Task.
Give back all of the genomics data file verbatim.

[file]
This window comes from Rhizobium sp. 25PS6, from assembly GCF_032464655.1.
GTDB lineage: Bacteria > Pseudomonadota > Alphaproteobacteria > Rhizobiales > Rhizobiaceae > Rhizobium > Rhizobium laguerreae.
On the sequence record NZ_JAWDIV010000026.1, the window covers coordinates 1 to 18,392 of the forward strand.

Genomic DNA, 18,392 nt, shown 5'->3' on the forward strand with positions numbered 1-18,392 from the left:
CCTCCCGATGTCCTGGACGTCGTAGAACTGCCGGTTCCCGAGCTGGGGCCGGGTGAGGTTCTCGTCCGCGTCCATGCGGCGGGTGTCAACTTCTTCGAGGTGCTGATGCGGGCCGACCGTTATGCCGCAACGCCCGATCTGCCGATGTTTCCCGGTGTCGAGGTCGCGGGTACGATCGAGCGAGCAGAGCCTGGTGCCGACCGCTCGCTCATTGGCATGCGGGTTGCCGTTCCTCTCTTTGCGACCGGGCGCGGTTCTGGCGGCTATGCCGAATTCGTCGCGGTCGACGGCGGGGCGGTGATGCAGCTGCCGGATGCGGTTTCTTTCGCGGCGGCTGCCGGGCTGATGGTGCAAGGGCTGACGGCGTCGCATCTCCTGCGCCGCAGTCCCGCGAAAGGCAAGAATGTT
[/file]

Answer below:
This window comes from Rhizobium sp. 25PS6, from assembly GCF_032464655.1.
GTDB lineage: Bacteria > Pseudomonadota > Alphaproteobacteria > Rhizobiales > Rhizobiaceae > Rhizobium > Rhizobium laguerreae.
On the sequence record NZ_JAWDIV010000026.1, the window covers coordinates 1 to 18,392 of the forward strand.

Genomic DNA, 18,392 nt, shown 5'->3' on the forward strand with positions numbered 1-18,392 from the left:
CCTCCCGATGTCCTGGACGTCGTAGAACTGCCGGTTCCCGAGCTGGGGCCGGGTGAGGTTCTCGTCCGCGTCCATGCGGCGGGTGTCAACTTCTTCGAGGTGCTGATGCGGGCCGACCGTTATGCCGCAACGCCCGATCTGCCGATGTTTCCCGGTGTCGAGGTCGCGGGTACGATCGAGCGAGCAGAGCCTGGTGCCGACCGCTCGCTCATTGGCATGCGGGTTGCCGTTCCTCTCTTTGCGACCGGGCGCGGTTCTGGCGGCTATGCCGAATTCGTCGCGGTCGACGGCGGGGCGGTGATGCAGCTGCCGGATGCGGTTTCTTTCGCGGCGGCTGCCGGGCTGATGGTGCAAGGGCTGACGGCGTCGCATCTCCTGCGCCGCAGTCCCGCGAAAGGCAAGAATGTT